Typical automotive inverter design rules state maximum operating IGBT junction temperature of 165°C for 175°C rated devices, while for SiC MOSFETs, the maximum design operating junction temperature is 190°C for a rated SOA of 200°C. Please note that these temperatures can only be achieved by utilizing DBB®, including a safety margin that is below the maximum operating chip junction temperature.
Furthermore, the ShowerPower 3D cooler enables an unreachable Rth of 0,1K/W at coolant conditions as stated above; this is true for 200mm² total SiC MOSFET area and 300mm² total IGBT area per switch due to the difference in chip size.
This Rth implies, that for a SiC junction temperature of 190°C and a resulting temperature delta of 125K, the total module losses are limited to 2,5kW and the DCM 1000X has the ability to dissipate more than 625W/cm² under peak load and cooling conditions mentioned above (IGBT module losses of 2kW and dissipation of 325W/cm² for the IGBT functions).
Figure 2. Maximum phase current vs. switching frequency at constant junction temperatures (10K margin to maximum allowable junction temperatures 175°C and 200°C), 850VDC, m=cos(φ)=1, 10l/min. per inverter, 65°C coolant temperature.
In Figure 2, SiC MOSFETs only show a slight decrease of the maximum phase current over switching frequency, demonstrating the great benefit of SiC at high switching frequencies. In other words, the highest IGBT performance without derating is achieved at low switching frequencies. Thus, higher inverter efficiency for the same output power and reasonable switching frequencies can be achieved with SiC MOSFET’s. Comparative efficiency can only be reached by increasing Si area, but the disadvantages will be increased space and increased system cost. In addition, for partial load illustrated at Tjunction = 100°C in Figure 2, the difference between Si and SiC becomes more severe.
Automotive 1200V IGBT traction power modules will remain cost-attractive. Looking deeper at the performance of the DCM 1000X, doubling the DC link voltage and reducing the current by less than 50% point out that the cost driver for SiC is the performance of 1200V IGBT technology as an alternative already enabling a performance step from the 475V towards the 950V DC-link voltage before utilizing SiC MOSFETs.
Figure 3: Electrical Performance of the DCM 1000X utilizing latest generation Si 1200V IGBT, 850VDC, m=cos(φ)=1, flow rate given per inverter, 65°C coolant temperature.
As shown in Figure 3, the maximum output current of DCM 1000X utilizing latest generation Si 1200V IGBT is up to 600Arms at 6kHz.
Increasing the switching frequency to 10kHz would reduce phase current by 150Arms due to significant additional switching losses. Due to the well-known on-state characteristic of IGBTs, the partial load efficiency is not optimal.
SiC MOSFETs have been introduced earlier with reduced switching losses and excellent partial load performance. Conduction losses become dominant only at peak loads, requiring an even temperature distribution between the individual chips and a reduction of the Rds(on) temperature gradient.
Figure 4 illustrates the electrical performance of DCM 1000X utilizing the newest generation SiC MOSFETs. The DCM 1000X is currently under development, and users are testing prototypes.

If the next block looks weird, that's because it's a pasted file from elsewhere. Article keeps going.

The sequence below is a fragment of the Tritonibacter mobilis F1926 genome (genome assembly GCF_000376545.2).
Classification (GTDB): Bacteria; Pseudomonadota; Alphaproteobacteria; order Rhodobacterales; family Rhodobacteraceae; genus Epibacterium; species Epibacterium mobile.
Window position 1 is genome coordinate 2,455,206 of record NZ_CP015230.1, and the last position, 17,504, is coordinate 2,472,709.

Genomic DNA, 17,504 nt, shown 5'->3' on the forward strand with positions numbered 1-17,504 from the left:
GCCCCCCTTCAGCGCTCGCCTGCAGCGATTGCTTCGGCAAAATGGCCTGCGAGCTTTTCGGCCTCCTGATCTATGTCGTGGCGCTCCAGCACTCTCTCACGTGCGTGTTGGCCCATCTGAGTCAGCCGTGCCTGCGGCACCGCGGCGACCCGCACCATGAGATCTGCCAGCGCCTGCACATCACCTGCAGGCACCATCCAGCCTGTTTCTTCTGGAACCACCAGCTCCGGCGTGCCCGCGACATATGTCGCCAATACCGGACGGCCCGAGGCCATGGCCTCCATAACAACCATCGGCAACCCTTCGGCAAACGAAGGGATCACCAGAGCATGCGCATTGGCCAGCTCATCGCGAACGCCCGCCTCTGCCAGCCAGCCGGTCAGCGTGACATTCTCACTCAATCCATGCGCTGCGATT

Figure 4. Electrical Performance of the DCM 1000X utilizing latest generation SiC MOSFETs, 850VDC, m=cos(φ)=1, flow rate given per inverter, 65°C coolant temperature.
The performance comparison is carried out at 20kHz and 30kHz at different flow rates. Due to the low influence of the switching frequency and the related losses, the increase from 20kHz to 30kHz leads to a current derating of only 80Arms. The DCM 1000X enables inverter designs up to 600Arms and more, enabling 300kW inverters.
Danfoss is developing an optimized application kit for the DCM 1000X including DC capacitors, busbar connections, a heatsink suitable for 3 half-bridges and gate drivers thus enabling users to evaluate the performance of the DCM 1000X and to support and verify their inverter design.
The DCM technology platform has been extended to 950V applications, using both Si or SiC chip technology. Future high-performance traction applications will benefit from using this scalable power module platform, offering a full-scale performance and latest Si and SiC semiconductor technology for the best fit to requirements and use.
About the Authors
Omid Shajarati is a product manager for Danfoss Silicon Power. He holds an MSc in electrical engineering - power electronics and drives, a graduate certificate in business administration from Syddansk Universitet, and a graduate diploma in business administration from Syddansk Universitet. He has been at Danfoss since 2002.
Alexander Streibel works at Danfoss Silicon Power as an Application Engineer. He is responsible for automotive and industrial customer's requests; sales support including design, layout and simulation of power module concepts and lifetime requirements; evaluation of upcoming semiconductor technologies and supplier portfolios; investigation about new cooling concepts; silicon carbide power MOSFET packaging; and transfer of knowledge. He is particularly skilled in power electronics, FPGA, and programming. He earned his Bachelor's Degree in Electrical Engineering at Technical University Carolo-Wilhelmina of Braunschweig. He then acquired his Master's Degree in Mechatronics at the University of Southern Denmark located in Odense, Denmark.
Norbert Apfel holds a Master's Degree in Electronic Engineering at the University of Duesseldorf. Norbert currently works as the Head of Global Automotive Sales at Danfoss Silicon Power.
- Omid Shajarati, Klaus Olesen, Norbert Apfel, Matthias Beck; DCM™ 1000 Designed to meet the future demand of Electric Vehicle Drive Trains. Bodo’s Power Systems, March 2018.
This article originally appeared in the Bodo’s Power Systems magazine.